All in all the debate with Ali was well over 1 hour, with him trying several incentives to entice me to buy his products. I learned quite a bit about myself and about salesmanship during this debate, especially relating to understanding the psychology of the salesman. Ali, knowing full well that I was an American staying at a nice hotel, decided that I could spend lots of money, but wanted to feel like I was getting a deal. However, he read me wrong... I mentioned to him several times that I was a rich American (his term, not mine), but that I was now a student and had little money to spend. I also said several times that this was not something high on my wishlist. Furthermore, I told him that I liked him, and wanted to spend the $50 EGP (he had shown me around for 3 hrs). I would've taken a tiny token, or even left $50 for the companionship during those prior hours. Unfortunately, we did not understand each other.

A few notes on Egypt that I have picked up: Everyone seems to be pretty nice and interested in your money (not stealing it, just outwitting you in a deal). I noticed this immediately with the cab drivers and restauranteurs. However, these people fail to realize the mindset of the American. In a country like Egypt, the difference between paying $5 EGP and $1.50 EFP for a bottle of water is practically nothing. It's not worth the argument. To the Egyptian it is. I recall going into the Felafilo restaurant down the block and getting a Felafel sandwich for $0.60 EGP and being laughed at for paying too much. I don't know about the rest of you, but i'm glad to pay $0.11 for a Felafel. Of course, a $0.05 Felafel is cheaper, but its not the end of the world for me. I guess i'm a sucker...

The price of an item in any market should be close to the intrinsic value that the buyer assesses to that product. Thus, an American will always pay more than an Egyptian for things in Cairo. Fundamentally, I have accepted paying $1-2 USD for a bottle of water. Sure, i'll pay $.20, but I can handle the $1 purchase as well, without feeling taken. Here, that difference is much larger to the locals, and thus they pay much less. My $25 EGP cab ride to the market would probably cost $5-10 EGP to a local, but i'm ok with $25 EGP (the cab ride is roughly 30 minutes in awful traffic - well worth $5 USD to me).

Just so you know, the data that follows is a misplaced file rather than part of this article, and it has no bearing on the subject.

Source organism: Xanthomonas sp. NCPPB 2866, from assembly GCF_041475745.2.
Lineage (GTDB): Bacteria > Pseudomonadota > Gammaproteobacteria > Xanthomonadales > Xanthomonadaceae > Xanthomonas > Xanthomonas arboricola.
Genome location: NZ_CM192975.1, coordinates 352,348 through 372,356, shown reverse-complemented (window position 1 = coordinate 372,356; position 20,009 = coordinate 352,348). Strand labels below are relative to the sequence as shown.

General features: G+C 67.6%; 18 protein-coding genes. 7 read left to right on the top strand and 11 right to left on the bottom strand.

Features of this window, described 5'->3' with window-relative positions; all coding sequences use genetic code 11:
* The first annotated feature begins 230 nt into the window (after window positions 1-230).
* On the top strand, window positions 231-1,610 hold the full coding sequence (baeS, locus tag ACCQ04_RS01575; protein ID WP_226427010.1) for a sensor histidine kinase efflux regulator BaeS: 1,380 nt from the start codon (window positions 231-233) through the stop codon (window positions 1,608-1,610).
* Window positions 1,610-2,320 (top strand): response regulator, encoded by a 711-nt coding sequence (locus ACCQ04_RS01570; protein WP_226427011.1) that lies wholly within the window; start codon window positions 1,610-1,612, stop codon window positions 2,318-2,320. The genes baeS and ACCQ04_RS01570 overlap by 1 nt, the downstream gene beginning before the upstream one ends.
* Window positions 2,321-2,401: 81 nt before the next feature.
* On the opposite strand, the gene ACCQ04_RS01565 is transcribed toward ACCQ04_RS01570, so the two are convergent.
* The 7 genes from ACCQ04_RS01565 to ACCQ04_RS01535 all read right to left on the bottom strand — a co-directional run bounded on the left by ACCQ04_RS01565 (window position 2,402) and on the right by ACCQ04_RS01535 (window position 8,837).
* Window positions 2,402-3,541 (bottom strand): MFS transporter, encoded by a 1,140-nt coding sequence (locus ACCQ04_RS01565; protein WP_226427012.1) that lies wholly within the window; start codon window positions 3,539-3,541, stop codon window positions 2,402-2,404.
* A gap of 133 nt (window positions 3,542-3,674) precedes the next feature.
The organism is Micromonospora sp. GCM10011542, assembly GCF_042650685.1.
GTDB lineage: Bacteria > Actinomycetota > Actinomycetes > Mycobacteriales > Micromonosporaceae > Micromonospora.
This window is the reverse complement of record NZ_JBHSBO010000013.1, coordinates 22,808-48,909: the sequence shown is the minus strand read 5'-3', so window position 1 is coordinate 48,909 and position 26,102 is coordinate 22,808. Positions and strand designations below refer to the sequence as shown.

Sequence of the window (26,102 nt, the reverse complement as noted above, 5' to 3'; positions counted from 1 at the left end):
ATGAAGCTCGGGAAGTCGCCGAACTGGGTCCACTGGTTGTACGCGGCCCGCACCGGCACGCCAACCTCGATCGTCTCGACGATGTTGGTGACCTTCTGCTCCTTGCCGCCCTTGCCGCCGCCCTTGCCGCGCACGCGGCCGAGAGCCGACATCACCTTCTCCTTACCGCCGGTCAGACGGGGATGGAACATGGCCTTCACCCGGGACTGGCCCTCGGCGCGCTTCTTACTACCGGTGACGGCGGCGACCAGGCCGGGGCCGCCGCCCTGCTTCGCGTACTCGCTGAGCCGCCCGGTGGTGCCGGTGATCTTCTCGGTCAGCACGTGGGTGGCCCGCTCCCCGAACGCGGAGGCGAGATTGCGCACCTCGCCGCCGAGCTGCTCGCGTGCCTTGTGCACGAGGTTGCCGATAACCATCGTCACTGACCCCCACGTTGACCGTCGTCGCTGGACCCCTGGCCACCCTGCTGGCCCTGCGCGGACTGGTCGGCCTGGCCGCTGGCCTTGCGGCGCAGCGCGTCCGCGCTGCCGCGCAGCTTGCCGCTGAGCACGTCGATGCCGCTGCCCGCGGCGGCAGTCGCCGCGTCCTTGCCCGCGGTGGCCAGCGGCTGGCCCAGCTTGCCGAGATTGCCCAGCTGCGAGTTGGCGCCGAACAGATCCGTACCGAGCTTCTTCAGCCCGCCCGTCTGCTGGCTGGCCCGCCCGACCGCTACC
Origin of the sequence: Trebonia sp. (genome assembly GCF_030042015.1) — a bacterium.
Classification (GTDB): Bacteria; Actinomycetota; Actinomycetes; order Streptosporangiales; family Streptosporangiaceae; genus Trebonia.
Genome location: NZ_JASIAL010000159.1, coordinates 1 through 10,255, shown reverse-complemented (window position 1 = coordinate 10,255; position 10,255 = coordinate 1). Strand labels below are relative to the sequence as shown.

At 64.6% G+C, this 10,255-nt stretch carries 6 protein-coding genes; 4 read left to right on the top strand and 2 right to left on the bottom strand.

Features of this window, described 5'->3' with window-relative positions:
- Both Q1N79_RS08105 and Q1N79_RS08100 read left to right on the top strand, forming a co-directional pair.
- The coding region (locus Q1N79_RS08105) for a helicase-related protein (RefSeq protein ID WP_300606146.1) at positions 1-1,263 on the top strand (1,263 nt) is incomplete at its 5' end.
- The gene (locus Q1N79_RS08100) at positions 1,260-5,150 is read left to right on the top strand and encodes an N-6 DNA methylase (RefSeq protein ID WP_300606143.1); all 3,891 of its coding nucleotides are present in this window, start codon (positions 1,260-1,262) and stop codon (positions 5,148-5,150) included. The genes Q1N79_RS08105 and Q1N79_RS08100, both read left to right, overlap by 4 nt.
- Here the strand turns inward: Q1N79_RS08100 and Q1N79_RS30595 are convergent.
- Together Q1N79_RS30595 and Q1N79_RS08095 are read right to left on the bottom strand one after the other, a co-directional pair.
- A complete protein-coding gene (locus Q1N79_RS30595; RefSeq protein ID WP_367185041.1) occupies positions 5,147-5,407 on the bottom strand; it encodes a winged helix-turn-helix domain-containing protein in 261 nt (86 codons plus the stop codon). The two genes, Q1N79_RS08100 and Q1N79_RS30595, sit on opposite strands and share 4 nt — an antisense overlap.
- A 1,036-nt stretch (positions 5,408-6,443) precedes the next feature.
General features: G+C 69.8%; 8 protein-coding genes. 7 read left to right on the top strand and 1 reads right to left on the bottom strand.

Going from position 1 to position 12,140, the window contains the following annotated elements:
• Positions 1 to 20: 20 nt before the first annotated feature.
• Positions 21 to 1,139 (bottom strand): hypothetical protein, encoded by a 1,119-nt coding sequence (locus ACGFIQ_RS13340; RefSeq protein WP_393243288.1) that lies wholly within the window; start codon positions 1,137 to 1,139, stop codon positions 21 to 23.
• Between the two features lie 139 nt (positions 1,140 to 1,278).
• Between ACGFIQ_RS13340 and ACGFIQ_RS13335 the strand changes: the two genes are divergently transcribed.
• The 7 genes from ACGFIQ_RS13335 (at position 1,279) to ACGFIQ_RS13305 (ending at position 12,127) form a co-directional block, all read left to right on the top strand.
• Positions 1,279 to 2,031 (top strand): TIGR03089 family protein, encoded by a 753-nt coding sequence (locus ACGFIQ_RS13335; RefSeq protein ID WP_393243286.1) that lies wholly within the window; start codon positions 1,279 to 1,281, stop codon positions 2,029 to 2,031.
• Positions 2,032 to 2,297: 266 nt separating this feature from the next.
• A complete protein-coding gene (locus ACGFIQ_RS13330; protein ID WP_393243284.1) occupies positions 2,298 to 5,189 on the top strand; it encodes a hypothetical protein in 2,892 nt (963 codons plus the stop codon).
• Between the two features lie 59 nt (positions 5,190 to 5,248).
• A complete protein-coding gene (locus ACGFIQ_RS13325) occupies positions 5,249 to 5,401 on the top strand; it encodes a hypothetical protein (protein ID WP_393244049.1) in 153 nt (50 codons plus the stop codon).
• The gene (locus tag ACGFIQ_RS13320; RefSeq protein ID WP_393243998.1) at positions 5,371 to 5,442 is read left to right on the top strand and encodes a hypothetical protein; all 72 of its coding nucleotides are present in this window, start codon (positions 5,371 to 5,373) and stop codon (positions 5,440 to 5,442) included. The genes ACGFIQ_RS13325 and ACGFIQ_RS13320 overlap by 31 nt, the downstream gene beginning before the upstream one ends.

Last night, after being in the heat for the bulk of the day, I relaxed in the hotel, talking with a handful of locals at the Hilton restaurant downstairs. The restaurant has great local entertainment, including belly dancers and a guest singerplaying some good local stuff. It was nice. I turned in around 1am.

This morning, I woke up, had breakfast and set out for a quick walk of the neighborhood. Afterwards, I came back to the hotel, sunbathed and swam by the pool, and generally relaxed. I need to check out shortly, and will then have a few hours (ok, many hours (like 9ish) to hang out before having to travel to Cairo Airport. What a dumb flight time (4:45am). It should make for some interesting times at the airport.

All in all, I had an interesting experience in Cairo and truly enjoyed meeting the locals. While its not my favorite travel destination, I would suggest that others come here and experience it for themselves. I can honestly say that after 4 days here, I can walk like an egyptian (and avoid traffic)... Tomorrow, back to Jerusalem for my last Shabbat there...